Matthew Halls Still Fired From Oregon Bach Festival

NPR’s music critic Tom Manoff had a few choice observations in this week’s Oregon Arts Watch having to do with the firing one year ago of respected English conductor Matthew Halls : “Oregon Bach Festival: Lacking a Coherent Artistic Vision, Venerable Festival Flounders“. I think the title of this piece says it all.

See my blog posting from 25 September 2017.

Matthew Halls

God, I can’t tell you how miserable that berg (Eugene, Oregon) is for musicians—hell, artists of all types. I ran a cabaret show there several years ago and the arts infrastructure was non-existent then as it is now—not to mention they still lack an acoustically decent concert hall. And the pretension! And the hypocrisy! And the narrow-mindedness! And—gasp—the racism! (Yes, there’s still plenty of it there. Don’t get me started.) I am never, never bringing a show to that city again.


Julie and Carol at Carnegie Hall, 11 June 1962, Directed by Joe Hamilton, Written by Mike Nichols

This nine-minute medley sung by Julie Andrews and Carol Burnett, called “History of Musical Comedy”, is a variety-show tour de force enough for the first six minutes; then at 6:00 it rises to high art in the most affecting soprano duet in the repertoire of American opera. Happy birthday, Mr B.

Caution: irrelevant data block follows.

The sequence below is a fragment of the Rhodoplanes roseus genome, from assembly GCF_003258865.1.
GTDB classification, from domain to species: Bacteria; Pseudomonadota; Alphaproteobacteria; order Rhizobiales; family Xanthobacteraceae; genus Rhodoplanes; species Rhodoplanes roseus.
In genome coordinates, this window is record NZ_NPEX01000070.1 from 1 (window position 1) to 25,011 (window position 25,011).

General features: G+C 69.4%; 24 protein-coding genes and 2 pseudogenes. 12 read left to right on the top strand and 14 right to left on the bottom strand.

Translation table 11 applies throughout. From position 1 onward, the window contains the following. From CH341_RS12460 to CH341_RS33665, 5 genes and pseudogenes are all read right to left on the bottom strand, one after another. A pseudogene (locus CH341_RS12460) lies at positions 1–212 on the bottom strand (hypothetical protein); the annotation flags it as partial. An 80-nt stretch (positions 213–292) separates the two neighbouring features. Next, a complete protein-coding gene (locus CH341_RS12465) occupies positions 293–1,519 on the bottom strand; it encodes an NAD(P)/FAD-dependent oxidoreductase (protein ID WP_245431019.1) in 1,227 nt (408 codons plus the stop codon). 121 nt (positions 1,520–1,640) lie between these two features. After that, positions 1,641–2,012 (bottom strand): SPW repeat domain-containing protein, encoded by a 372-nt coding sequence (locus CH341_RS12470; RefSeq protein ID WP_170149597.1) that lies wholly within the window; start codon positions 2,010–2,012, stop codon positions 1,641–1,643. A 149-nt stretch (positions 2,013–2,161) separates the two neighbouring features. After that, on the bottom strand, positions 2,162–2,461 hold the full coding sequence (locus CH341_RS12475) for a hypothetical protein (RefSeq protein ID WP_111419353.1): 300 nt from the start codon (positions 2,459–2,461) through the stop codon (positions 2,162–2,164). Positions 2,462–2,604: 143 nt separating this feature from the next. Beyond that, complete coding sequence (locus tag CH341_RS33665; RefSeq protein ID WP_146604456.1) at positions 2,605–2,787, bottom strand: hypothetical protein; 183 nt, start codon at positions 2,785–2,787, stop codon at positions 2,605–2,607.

Julie and Carol at Caarnegie Hall 2.jpeg

Bernstein’s On the Town, Performed at the BBC Proms by the LSO, Conducted by John Wilson

Available on BBC Radio on-demand streaming for the next 30 days. And you know, it’s pretty good! Straightforwardly sung, acted and played; no John going meshugenah with the tempi like he did two weeks ago with the JWO. (You do not mess around with the London Symphony Orchestra.) And is that the venerable UK-based American actor Kerry Shale doing the narrating?

John Wilson On the Town 2.JPG

As it was in West Side Story two weeks ago, I am theorizing that the astonishing foot-stomping in the audience that went on when my darling John stepped forward to take his bow at the end was started by fellow students of the ArtsEd chorus and not a biker gang.

“Changing My Tune” from The Shocking Miss Pilgrim by George & Ira Gershwin, Sung by Betty Grable

Castles were crumbling
And daydreams were tumbling
December was battling with June
But on this bright afternoon
Guess I’ll be changing my tune

We can thank composer/arranger Kay Swift, Gershwin’s secret lover, for making sure this song found its perfect setting in this 1947 20th Century Fox musical after Gershwin’s untimely death ten years earlier.